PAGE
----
Run Hasura GraphQL Engine using Docker

This guide assumes that you already have Postgres running and helps you set up the Hasura GraphQL engine using Docker and connect it to your Postgres database.

Prerequisites

Step 1: Get the docker-run.sh bash script

The hasura/graphql-engine/install-manifests repo contains all installation manifests required to deploy Hasura anywhere.

Get the docker run bash script from there:

$ wget https://raw.githubusercontent.com/hasura/graphql-engine/master/install-manifests/docker-run/docker-run.sh

Step 2: Configure the docker-run.sh script

The docker-run.sh script has a sample docker run command in it. The following are the changes needed to be made to the command:

Database url

Edit the HASURA_GRAPHQL_DATABASE_URL env var value, so that you can connect to your Postgres instance.

#! /bin/bash
docker run -d -p 8080:8080 \
  -e HASURA_GRAPHQL_DATABASE_URL=postgres://username:password@hostname:port/dbname \
  -e HASURA_GRAPHQL_ENABLE_CONSOLE=true \
  hasura/graphql-engine:latest

Examples of HASURA_GRAPHQL_DATABASE_URL:

  • postgres://admin:password@localhost:5432/my-db
  • postgres://admin:@localhost:5432/my-db (if there is no password)

Note

  • If your password contains special characters (e.g. #, %, $, @, etc.), you need to URL encode them in the HASURA_GRAPHQL_DATABASE_URL env var (e.g. %40 for @).

    You can check the logs to see if the database credentials are proper and if Hasura is able to connect to the database.

  • Hasura GraphQL engine needs access permissions to your Postgres database as described in Postgres permissions

Network config

If your Postgres instance is running on localhost the following changes will be needed to the docker run command to allow the Docker container to access the host’s network:

Add the --net=host flag to access the host’s Postgres service.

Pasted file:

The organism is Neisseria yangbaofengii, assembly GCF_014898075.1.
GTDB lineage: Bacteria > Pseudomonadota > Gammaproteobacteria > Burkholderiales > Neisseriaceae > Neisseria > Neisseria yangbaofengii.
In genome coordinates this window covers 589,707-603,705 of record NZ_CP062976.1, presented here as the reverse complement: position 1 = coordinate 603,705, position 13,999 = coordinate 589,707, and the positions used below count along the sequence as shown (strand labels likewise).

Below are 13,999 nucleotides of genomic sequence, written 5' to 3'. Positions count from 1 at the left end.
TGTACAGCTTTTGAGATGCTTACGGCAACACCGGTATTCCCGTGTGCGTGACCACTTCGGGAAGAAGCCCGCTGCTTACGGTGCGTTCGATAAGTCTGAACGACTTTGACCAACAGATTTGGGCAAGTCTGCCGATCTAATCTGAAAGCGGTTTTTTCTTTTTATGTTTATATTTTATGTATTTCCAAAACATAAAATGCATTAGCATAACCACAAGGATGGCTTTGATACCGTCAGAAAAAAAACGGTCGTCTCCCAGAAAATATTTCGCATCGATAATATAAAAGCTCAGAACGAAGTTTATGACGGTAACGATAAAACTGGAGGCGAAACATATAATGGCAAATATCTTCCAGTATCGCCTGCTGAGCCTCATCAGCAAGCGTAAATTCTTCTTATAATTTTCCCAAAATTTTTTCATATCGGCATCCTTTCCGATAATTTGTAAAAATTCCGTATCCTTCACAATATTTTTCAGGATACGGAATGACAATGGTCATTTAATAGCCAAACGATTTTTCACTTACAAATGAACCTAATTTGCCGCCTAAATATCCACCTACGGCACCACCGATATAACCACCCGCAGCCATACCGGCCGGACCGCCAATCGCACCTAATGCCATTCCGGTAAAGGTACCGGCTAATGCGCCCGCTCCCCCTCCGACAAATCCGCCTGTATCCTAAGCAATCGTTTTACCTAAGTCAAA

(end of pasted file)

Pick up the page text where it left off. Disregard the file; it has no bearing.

This is what your command should look like:

docker run -d --net=host \
  -e HASURA_GRAPHQL_DATABASE_URL=postgres://username:password@hostname:port/dbname \
  -e HASURA_GRAPHQL_ENABLE_CONSOLE=true \
  hasura/graphql-engine:latest

Use host.docker.internal as hostname to access the host’s Postgres service.

This is what your command should look like:

docker run -d -p 8080:8080 \
  -e HASURA_GRAPHQL_DATABASE_URL=postgres://username:password@host.docker.internal:port/dbname \
  -e HASURA_GRAPHQL_ENABLE_CONSOLE=true \
  hasura/graphql-engine:latest

Use docker.for.win.localhost as hostname to access the host’s Postgres service.

This is what your command should look like:

docker run -d -p 8080:8080 \
  -e HASURA_GRAPHQL_DATABASE_URL=postgres://username:password@docker.for.win.localhost:port/dbname \
  -e HASURA_GRAPHQL_ENABLE_CONSOLE=true \
  hasura/graphql-engine:latest

Step 3: Run the hasura docker container

Execute docker-run.sh & check if everything is running well:

$ ./docker-run.sh
$ docker ps

CONTAINER ID  IMAGE                    ...  CREATED  STATUS  PORTS           ...
097f58433a2b  hasura/graphql-engine..  ...  1m ago   Up 1m   8080->8080/tcp  ...

Step 3: Open the hasura console

Head to http://localhost:8080/console to open the Hasura console.

Step 4: Track existing tables and relationships

See Setting up GraphQL schema using an existing database to enable GraphQL over the database.